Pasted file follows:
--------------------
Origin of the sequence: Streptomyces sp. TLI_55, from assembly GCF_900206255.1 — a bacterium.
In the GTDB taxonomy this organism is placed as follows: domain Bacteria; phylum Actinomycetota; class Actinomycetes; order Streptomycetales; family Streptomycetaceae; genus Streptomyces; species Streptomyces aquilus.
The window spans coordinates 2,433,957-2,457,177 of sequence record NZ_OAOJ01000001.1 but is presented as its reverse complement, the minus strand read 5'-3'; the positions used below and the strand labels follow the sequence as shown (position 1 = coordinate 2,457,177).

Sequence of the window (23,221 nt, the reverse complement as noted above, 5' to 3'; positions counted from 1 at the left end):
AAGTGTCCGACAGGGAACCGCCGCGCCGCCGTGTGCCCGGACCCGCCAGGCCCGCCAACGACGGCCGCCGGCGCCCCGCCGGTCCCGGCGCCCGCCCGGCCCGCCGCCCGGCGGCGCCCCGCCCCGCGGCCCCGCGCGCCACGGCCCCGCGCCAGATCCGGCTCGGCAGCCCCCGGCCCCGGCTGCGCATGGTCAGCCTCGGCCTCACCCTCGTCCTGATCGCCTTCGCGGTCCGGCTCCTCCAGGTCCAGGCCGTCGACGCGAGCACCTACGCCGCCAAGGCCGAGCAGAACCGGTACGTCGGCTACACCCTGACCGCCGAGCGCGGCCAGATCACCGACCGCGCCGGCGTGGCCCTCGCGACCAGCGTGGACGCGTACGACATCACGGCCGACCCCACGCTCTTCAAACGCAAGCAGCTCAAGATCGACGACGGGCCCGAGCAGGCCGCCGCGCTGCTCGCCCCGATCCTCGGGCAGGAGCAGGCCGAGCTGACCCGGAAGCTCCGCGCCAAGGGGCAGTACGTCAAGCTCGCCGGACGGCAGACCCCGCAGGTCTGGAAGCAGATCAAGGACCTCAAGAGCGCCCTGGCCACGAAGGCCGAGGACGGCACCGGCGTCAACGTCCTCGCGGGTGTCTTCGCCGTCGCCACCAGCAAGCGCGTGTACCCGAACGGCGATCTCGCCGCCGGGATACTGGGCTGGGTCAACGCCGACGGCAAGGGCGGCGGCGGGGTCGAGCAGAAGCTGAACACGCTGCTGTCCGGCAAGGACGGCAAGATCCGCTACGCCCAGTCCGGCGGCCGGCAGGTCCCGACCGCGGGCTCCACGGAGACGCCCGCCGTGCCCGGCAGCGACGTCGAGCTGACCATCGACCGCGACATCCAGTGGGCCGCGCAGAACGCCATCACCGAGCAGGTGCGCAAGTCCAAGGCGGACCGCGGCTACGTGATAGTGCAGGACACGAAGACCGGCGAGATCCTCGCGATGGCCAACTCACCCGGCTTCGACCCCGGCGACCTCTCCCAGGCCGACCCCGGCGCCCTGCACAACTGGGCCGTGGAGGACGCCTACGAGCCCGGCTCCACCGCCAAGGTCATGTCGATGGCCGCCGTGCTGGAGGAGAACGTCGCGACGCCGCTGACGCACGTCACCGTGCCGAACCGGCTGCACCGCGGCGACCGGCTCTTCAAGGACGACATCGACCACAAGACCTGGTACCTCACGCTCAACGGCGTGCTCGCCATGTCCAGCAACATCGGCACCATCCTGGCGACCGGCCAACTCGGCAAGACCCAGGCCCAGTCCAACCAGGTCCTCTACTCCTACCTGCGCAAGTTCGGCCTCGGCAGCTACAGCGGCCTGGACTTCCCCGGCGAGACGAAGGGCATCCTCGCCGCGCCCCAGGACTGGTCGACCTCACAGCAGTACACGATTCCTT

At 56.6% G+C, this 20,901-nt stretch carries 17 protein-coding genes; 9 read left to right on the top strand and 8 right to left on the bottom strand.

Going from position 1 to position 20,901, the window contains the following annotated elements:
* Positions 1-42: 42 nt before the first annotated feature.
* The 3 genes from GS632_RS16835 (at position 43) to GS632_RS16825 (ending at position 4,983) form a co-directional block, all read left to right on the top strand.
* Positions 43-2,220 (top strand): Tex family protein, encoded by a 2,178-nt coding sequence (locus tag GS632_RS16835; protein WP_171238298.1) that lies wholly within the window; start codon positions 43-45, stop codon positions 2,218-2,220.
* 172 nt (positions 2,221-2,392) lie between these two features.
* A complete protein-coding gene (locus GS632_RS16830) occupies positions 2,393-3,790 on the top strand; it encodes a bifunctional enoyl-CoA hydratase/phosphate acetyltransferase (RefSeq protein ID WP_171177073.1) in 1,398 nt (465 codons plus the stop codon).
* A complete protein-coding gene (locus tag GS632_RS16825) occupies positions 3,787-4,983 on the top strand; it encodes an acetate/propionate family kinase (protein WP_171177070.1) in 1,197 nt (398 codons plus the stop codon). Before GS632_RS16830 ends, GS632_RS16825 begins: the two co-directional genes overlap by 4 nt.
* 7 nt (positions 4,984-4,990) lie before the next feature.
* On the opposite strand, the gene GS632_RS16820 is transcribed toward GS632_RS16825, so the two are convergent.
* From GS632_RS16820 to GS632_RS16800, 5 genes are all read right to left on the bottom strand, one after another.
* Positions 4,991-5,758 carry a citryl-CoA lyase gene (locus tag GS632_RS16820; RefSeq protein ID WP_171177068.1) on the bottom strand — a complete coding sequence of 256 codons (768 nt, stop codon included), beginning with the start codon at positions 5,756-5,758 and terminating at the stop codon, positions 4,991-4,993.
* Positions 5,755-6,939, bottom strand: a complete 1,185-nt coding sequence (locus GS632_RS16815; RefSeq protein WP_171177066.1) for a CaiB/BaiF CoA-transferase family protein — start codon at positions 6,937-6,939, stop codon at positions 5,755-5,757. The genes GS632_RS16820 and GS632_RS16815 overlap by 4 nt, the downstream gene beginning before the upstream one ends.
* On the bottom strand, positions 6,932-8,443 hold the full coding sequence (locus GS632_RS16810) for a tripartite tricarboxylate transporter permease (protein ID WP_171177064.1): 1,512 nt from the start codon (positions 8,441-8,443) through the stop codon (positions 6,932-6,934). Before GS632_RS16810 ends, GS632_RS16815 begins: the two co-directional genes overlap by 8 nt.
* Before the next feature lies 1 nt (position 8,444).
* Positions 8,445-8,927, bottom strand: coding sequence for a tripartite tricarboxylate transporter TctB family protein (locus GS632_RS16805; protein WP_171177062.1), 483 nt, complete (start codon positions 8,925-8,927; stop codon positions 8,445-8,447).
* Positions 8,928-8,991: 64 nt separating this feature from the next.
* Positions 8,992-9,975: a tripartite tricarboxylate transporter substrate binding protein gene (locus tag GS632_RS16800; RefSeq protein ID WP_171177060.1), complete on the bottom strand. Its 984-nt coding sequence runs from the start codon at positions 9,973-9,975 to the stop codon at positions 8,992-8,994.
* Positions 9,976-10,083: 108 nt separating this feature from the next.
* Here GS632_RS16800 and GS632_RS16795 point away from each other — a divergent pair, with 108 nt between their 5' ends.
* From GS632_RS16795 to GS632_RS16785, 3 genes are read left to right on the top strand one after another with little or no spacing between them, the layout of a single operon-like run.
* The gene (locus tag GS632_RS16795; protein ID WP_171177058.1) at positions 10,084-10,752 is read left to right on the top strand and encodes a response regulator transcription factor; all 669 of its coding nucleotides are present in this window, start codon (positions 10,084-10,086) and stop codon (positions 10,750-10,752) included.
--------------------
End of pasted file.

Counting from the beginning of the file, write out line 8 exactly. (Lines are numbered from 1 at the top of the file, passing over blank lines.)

* Positions 1-42: 42 nt before the first annotated feature.